dealing with anger... running out of options

Hi everyone. I've been reading this forum for a while but I'm still pretty new to all this. I feel like I am running out of options here, so I would really appreciate any help. Sorry for the long message.

My husband was finally officially diagnosed with ADHD 2 months ago. I say finally, because it took me 3 years to get him to see someone or realize that there is a problem (although he did seek help a few years before our marriage on his own and sort of got a similar diagnosis but claimed treatment didn't help and did nothing else about it). He saw a psychiatrist who prescribed him Dexamphitamine "as needed" at the first appointment, saw him a month later for half an hour to hear my husband report "it's working" and told him "see you in 6 months". He also seems to encourage my husband to smoke pot (or at least that's what my husband thinks) which is illegal in Australia - where we live.  He insists on smoking almost every night and seems to be addicted but refuses to see that. In our city there are only 5 ADHD specialists, and most don't take new patients. This one was the 4th or 5th that the doctor called when making a referral. My husband had to wait for over 3 months to get an appointment. As a non-ADHD spouse, it's pretty hard for me to get an appointment with ADHD specialist while my partner's one wouldn't discuss anything with me because of confidentiality. For the first appointment, I wrote a letter listing the symptoms I observed and expressing my concerns (as suggested in some books). The psychiatrist read it, said "it's textbook ADHD", was going to discuss "family" with my husband at the second appointment, but when the second appointment came.. he didn't.

The major problem I am dealing with is angry outbursts, attacks, put downs and blame. The yelling just doesn't stop once he gets going. It's impossible to discuss anything calmly for him. I tried asking him to discuss things calmly, I tried telling him that name-calling is unacceptable, I try to establish boundaries, I walk away if he doesn't stop. He follows me to the room yelling or yells outside of the door and then finally walks away. When I'm back around him, 20 minutes or later, and try to discuss the same issue, the same yelling happens. If I don't discuss this issue, we start doing something happy and positive, but he suddenly finds something else to get upset about and yells at me again. He sometimes admits that he has a yelling problem and claims he is "working on it"  but he is doing nothing about it. He refuses to read books on ADHD, he refuses to go to a psychologist alone or together, he doesn't bring up this problem with his psychiatrist. Other times, he claims it's my problem, it's me who needs to take medication. Any small difference in opinion or a disagreement is dealt with yelling, put downs, name-calling and blaming on his part. I'm really frustrated and starting to feel hopeless because it's impossible to resolve anything with him, unless I do everything the way he demands. If he thinks one way, then it's right, because it's HIS opinion and it's logical. Mine is unreasonable, unreal and wrong. Sometimes I feel like the whole day he is yelling because of this or that. He does better on Dex, but he doesn't take it every day or with regularity.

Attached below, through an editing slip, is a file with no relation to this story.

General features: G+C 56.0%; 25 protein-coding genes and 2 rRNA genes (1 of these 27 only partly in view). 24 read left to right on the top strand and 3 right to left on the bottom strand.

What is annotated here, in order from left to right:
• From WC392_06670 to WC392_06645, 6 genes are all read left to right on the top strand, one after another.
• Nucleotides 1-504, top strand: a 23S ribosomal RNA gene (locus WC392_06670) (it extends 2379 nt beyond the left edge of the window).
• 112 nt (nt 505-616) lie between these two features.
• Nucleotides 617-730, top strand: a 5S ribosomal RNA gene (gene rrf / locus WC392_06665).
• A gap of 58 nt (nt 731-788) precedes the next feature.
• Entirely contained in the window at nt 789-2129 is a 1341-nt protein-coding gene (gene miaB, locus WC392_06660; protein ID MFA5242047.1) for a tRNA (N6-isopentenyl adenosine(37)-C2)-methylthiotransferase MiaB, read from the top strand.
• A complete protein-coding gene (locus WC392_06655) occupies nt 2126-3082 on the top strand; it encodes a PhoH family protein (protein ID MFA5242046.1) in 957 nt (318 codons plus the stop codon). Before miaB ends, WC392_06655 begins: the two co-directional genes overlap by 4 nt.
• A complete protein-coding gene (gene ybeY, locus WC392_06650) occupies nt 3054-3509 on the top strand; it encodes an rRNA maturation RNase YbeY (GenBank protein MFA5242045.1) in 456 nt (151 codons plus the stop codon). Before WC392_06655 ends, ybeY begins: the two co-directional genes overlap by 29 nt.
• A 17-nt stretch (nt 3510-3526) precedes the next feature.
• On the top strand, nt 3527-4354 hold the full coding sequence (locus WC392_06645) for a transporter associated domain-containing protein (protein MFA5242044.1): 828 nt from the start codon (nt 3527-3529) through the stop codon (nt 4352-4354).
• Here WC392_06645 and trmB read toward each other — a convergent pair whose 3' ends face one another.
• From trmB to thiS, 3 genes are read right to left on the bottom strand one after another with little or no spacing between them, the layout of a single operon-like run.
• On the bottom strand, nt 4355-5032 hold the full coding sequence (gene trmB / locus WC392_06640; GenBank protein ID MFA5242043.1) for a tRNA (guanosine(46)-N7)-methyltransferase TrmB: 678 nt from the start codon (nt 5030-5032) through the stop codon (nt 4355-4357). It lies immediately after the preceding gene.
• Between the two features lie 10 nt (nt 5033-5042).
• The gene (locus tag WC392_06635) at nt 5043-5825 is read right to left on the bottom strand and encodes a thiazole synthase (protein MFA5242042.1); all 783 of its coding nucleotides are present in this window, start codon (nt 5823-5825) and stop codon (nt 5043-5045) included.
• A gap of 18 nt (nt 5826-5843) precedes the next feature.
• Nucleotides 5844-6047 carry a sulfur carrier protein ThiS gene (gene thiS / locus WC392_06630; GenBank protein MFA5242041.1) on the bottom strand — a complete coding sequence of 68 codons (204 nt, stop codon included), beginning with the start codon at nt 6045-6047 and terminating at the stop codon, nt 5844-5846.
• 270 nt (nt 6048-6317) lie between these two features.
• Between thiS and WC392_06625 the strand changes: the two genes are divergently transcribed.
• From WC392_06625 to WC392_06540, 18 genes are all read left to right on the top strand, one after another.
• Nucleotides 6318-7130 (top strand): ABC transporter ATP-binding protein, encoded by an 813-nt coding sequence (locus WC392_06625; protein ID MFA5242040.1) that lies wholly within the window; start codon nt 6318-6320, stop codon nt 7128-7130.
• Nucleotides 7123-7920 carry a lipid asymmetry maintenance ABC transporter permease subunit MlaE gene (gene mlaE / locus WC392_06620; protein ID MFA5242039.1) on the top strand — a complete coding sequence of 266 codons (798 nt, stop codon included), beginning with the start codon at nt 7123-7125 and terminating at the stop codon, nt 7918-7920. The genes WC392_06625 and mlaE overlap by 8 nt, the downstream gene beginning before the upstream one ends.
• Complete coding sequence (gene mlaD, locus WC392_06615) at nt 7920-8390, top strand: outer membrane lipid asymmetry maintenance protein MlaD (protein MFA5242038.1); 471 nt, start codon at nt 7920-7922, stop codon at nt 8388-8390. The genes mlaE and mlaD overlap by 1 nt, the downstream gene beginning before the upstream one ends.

I have gone to psychiatrists, psychologists, social workers... They all agree that he has a problem and he needs to deal with it. The only option I'm being suggested right now is to tell him that I will leave if he doesn't get his act together. I am 5 months pregnant so neither leaving nor staying feels like a great situation at the moment. Now that his psychiatrist said "see you in 6 months" without teaching him any new skills, discussing any real problems and ways to address them, or even explaining that HE has some of these problems, I don't know what to do. It took me so long to convince my husband  to see this one to begin with, that getting him to see another (maybe) psychologist and work on problems is even harder now. Last time I brought up the idea of us going to get help, I got the response "It will never work because no one can convince YOU that you have a problem!".